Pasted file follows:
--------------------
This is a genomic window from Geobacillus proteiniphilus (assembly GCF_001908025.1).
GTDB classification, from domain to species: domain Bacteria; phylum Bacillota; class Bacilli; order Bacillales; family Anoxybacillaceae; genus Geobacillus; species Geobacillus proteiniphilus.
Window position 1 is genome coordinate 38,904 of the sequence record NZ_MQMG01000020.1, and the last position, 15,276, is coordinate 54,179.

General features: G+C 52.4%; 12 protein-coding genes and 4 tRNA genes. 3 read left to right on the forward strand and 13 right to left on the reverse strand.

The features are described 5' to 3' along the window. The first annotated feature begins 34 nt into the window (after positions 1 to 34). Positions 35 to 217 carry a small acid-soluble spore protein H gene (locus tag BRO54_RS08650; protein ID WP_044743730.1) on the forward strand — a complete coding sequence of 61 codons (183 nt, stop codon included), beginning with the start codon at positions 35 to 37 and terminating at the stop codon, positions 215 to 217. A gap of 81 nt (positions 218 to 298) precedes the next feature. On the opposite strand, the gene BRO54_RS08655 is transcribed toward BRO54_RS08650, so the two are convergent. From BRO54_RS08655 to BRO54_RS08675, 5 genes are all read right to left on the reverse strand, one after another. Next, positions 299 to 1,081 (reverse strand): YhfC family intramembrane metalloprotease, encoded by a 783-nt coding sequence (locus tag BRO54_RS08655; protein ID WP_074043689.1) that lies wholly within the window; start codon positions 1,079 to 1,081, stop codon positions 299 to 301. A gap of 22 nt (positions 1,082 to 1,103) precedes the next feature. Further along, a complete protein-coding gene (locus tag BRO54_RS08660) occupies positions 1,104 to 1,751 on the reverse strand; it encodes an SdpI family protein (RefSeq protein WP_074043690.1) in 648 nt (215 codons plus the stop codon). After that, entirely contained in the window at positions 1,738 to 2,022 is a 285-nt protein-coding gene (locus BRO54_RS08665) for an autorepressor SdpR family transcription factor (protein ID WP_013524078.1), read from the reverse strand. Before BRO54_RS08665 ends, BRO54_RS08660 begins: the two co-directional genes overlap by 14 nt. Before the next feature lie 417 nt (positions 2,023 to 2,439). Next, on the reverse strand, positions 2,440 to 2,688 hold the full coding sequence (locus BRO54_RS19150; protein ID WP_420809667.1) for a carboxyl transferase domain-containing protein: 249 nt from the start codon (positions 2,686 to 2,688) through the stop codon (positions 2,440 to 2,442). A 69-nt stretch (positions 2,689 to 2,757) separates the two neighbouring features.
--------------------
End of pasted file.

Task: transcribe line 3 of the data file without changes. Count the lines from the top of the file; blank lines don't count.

Window position 1 is genome coordinate 38,904 of the sequence record NZ_MQMG01000020.1, and the last position, 15,276, is coordinate 54,179.